Friday, June 29, 2012
On Onion Harvesting and Curing
The main reason I'm writing this blog is so I will remember things from one year to the next. It is my garden journal. Most of my mornings are spent in the yard; planting, harvesting, tying up, cleaning up. I run between what I see in the garden and my computer to look up stuff on the internet; what's that bug, that plant, when to harvest, what do I have growing there again (?!?). This week I harvested a lot of onions, and this is what I've learned.
You can pick onions at any time; young onions are called "green onions", and you can eat from one tip to the other; medium onions are called "spring onions", and you can eat the bottom (root) part, which has started to get bigger \ fatter \ bulb-ier, and some of the green; mature onions are called "bulb onions", and you eat the bulb only.
Bulb onions can either be eaten "green", right out of the garden, or they can be cured for storage.
The trick - some say the art - comes next; knowing when to stop watering.
The longer your bulb onion is in the ground, the larger it will get. However, once they stop growing, you need to stop watering them, so they don't rot because they are no longer taking in the water.
Conventional farmers watch for the leaves to fall over. In a field planted with the same kind of onions, all the onion leaves \ greens will fall over at the same time, signaling that the onions have stopped growing, and to stop watering. In an urban farm, where the crops are often interplanted, that's impossible.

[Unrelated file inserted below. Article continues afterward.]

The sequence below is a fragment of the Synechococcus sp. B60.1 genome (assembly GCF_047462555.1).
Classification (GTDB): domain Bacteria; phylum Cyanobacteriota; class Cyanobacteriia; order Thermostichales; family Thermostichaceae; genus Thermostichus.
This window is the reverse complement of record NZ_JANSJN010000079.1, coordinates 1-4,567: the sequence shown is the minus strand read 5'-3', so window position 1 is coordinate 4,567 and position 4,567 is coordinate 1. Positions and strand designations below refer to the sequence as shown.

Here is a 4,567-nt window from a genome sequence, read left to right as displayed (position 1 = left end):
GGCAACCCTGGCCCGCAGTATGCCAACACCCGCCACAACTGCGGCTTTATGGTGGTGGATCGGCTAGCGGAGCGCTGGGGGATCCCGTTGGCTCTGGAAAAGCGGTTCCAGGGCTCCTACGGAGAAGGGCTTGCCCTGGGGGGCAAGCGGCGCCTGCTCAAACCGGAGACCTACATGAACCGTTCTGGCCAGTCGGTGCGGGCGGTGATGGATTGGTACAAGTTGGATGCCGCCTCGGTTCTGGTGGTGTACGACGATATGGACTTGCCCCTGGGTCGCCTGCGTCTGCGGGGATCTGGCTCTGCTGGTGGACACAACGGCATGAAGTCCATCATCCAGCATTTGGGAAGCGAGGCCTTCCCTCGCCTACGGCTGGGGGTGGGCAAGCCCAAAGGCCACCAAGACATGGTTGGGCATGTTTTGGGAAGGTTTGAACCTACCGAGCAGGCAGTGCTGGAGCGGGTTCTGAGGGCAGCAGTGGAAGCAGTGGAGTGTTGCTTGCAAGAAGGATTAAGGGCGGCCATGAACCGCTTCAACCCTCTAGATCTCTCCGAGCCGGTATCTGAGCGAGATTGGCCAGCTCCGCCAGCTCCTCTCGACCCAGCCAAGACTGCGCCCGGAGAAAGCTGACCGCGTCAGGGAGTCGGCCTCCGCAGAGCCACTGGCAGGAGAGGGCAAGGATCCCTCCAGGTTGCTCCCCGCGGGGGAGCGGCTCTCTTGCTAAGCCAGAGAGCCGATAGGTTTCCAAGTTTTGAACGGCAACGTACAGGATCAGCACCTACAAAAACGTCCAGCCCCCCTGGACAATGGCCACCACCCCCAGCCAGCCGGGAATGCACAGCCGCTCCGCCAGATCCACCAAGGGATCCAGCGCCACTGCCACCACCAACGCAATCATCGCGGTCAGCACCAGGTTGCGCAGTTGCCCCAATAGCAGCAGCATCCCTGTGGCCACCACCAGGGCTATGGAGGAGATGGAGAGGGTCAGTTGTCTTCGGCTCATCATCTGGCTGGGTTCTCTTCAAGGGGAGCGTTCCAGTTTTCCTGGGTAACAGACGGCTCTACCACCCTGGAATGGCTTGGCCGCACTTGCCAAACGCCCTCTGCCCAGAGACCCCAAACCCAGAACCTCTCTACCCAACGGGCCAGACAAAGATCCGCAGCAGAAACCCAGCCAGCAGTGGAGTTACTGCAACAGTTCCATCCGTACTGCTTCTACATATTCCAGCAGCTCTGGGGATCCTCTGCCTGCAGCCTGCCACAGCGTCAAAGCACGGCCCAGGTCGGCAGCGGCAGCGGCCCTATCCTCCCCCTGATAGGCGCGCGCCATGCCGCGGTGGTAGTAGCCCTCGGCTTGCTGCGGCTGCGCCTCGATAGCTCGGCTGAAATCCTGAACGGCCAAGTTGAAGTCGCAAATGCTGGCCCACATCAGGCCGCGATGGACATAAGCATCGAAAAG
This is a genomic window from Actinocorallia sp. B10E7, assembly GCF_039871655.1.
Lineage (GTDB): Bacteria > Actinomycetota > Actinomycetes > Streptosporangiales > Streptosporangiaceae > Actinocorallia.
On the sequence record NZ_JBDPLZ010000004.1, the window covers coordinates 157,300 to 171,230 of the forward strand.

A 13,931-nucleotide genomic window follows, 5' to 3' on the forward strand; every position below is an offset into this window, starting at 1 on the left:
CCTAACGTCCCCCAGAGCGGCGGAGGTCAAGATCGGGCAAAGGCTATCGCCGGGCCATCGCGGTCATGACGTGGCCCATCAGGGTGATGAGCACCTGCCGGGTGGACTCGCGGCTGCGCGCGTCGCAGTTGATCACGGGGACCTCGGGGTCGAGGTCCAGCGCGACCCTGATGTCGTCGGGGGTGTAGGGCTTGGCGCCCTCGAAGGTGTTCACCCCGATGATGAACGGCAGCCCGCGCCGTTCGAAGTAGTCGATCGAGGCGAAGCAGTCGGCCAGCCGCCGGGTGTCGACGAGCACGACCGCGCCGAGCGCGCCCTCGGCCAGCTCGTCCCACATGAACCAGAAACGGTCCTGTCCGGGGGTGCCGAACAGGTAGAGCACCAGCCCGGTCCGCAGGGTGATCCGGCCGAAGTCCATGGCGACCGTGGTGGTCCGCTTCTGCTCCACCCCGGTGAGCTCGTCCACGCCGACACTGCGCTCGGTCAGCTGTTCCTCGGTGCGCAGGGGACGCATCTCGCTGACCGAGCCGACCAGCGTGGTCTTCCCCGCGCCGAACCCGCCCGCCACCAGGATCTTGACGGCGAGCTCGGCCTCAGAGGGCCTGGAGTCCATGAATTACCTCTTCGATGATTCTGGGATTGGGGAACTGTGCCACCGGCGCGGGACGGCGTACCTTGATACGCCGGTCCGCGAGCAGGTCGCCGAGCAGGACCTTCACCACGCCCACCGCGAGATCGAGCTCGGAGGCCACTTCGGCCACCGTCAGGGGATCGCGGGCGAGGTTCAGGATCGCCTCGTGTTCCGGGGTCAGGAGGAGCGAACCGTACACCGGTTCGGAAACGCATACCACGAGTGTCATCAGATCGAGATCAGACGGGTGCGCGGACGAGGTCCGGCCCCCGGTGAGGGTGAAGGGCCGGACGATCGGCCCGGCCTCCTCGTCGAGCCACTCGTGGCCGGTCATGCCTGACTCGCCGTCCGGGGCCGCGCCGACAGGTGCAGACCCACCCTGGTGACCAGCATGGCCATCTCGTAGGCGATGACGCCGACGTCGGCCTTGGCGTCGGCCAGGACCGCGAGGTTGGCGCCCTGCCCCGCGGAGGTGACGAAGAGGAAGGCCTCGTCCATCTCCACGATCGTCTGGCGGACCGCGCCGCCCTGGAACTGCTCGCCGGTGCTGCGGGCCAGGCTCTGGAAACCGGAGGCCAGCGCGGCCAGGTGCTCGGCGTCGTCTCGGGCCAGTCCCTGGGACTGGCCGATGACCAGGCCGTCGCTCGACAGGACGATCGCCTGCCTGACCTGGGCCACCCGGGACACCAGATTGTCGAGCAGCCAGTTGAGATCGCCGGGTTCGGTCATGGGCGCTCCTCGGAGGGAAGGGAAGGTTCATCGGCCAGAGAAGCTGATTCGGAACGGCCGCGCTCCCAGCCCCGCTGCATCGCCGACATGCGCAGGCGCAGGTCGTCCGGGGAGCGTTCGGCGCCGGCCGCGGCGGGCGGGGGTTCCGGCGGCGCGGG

So, you need to feel the shaft of the onions, down near the bulb, and if it feels squishy \ soft, you need to pull that onion today, before you water again, and begin the curing process. The onion in the picture to the right was harvested this morning. The greens have not died back, but the shaft is soft - it bends 90 degrees.
Knock off the excess dirt. Lay the onion out on the ground, or on a screen, in the shade. After a day or two, when the roots are dry, you can trim off the stems, but no less than 1" from the bulb.
If your onions are 2nd year onions, they very likely will have had scapes. When you harvest onions with scape stems, separate that from the bulb. That is where the moisture will concentrate, and your bulb will rot if you don't separate them.
Onions take up to 3 weeks to cure properly. The point is to dry them slowly in order to concentrate the flavors. Keep them in the shade, keep them where the air is circulating. Once they are cured, theoretically they can be thrown in a box and kept in the dark. Last year we tied them up in pantyhose (knot in between each bulb) and hung them from the ceiling. This year most of them are in a basket and seem to be ok so far. Check them periodically to pull any that have gotten soft.
Or (see last week) make them into chutney!